Little Bitty Lies
by Mary Kay Andrews
In a suburban Atlanta neighborhood where divorce is as rampant as kudzu, Mary Bliss McGowan doesn't notice that her own marriage is in trouble until the summer night she finds a note from her husband, telling her he's gone -- and taken the family fortune with him.
Stunned and humiliated, a desperate Mary Bliss, left behind with her seventeen-year-old daughter, Erin, and a mountain of debt, decides to salvage what's left of her life by telling one little bitty lie.
At first, Mary Bliss simply tells friends and family that Parker is out of town on a consulting job. Then the lies start to snowball, until Parker turns up dead. Or does he?
Mary Bliss's formerly staid existence careens into overdrive as she copes with an oversexed teenager, a mother-in-law with Ethel Merman delusions, and the sudden but delicious shock of finding herself pursued by two men: the next-door neighbor who's looking for a suitable second wife, and a dangerously attractive ex-cop who's looking for the truth about Parker McGowan.
Little Bitty Lies is a comic Southern novel about all the important things in life: marriage and divorce, mothers and daughters, friendship and betrayal, small-town secrets, and one woman's lifelong quest for home -- and the perfect recipe for chicken salad.
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1. Mary Bliss and Katherine have been friends for more than a decade, and the saying "opposites attract" seems to describe their friendship. Are Katharine and Mary Bliss really as different as they seem? What makes their friendship so strong? What do they have in common?
2. Mary Bliss encourages Katherine to reconcile with Charlie, who cheated on Katharine and was living with another woman. In one instance Mary Bliss says to her, "Honestly, sweetie, he's too good a man to just throw away like this." Why does she think Katharine should take Charlie back when she makes it very clear that she will not give Parker a second chance?
3. Mary Bliss thinks her life is perfect, or at least perfectly well ordered, until Parker leaves. Do you think she was happy in her marriage? Did she miss any signs that her marriage was not as perfect as she thought? When Mary Bliss finally has the chance to confront Parker, he puts the blame on her for his leaving. What do you think about this?
4. Parker's leaving is the catalyst Mary Bliss needs to make changes in her life -- and to change herself. "Maybe there was a smidgen of rebel beaten down inside her. Maybe Parker's leaving had unlocked this side of her." Describe Mary Bliss as she appears at the beginning of the novel. How has she changed by the end of the story?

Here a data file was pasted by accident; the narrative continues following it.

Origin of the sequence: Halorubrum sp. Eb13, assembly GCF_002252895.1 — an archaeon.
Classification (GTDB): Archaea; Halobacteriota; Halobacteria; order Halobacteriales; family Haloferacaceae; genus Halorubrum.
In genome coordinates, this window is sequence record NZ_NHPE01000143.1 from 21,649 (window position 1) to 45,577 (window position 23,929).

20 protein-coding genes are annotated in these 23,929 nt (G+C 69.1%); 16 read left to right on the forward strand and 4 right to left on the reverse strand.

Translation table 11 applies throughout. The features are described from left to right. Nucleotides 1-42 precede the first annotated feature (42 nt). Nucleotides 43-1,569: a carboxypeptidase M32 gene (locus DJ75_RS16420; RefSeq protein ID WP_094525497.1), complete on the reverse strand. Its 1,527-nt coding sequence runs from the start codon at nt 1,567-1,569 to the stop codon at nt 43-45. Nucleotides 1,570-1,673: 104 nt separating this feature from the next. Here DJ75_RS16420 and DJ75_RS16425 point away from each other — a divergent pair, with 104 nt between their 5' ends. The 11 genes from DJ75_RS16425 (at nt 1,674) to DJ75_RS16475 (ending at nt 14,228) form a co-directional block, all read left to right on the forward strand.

5. Mary Bliss visits Eula regularly at the nursing home, cooks her favorite foods, and brings her flowers. Even after Parker leaves, Mary Bliss continues to visit Eula. Why is Eula so hostile to Mary Bliss? Why does Mary Bliss feel such a sense of responsibility for Eula? Did Eula's decision about her estate surprise you?
6. There are references throughout the story to Mary Bliss's childhood. "Her own daddy, James Clewitt, had abandoned his family. Had told her mama he was going to Florida to look for work.. Drove away in a 1968 green Ford Falcon. And that was that. Never to return." How have the circumstances of Mary Bliss's childhood affected her as an adult? She sees Parker's behavior as worse than her father's because "Parker had not only abandoned them, he'd stolen their future." Do you agree with Mary Bliss on this?
7. Discuss the relationships Mary Bliss has with the women in her life -- Katharine, Erin, Eula -- and how each one is important to her.
8. Katharine plays an integral role in the plan to fake Parker's death. Why does she do this? Is it merely because she's Mary Bliss's best friend, or are there other reasons?
9. Mary Bliss and Matt Hayslip meet under unusual circumstances, and she does not particularly like him at their first meeting. What changes her mind about him? Mary Bliss and Matt's relationship is clouded by lies and deception. In one instance he says to her, "What about you? Are you capable of telling the truth?." As she says about their relationship, "they had done everything backward." Why, ultimately, does their relationship work?
10. The title of the book, Little Bitty Lies, is an understatement. What do you think of the lies that abound in the book? Is there any character who does not resort to lies and deception? During a conversation with Charlie, Mary Bliss feels bad for deceiving him but has "already made an uneasy peace with her conscience, telling herself the ends justified the means." In Mary Bliss's case, do you think the ends justified the means?
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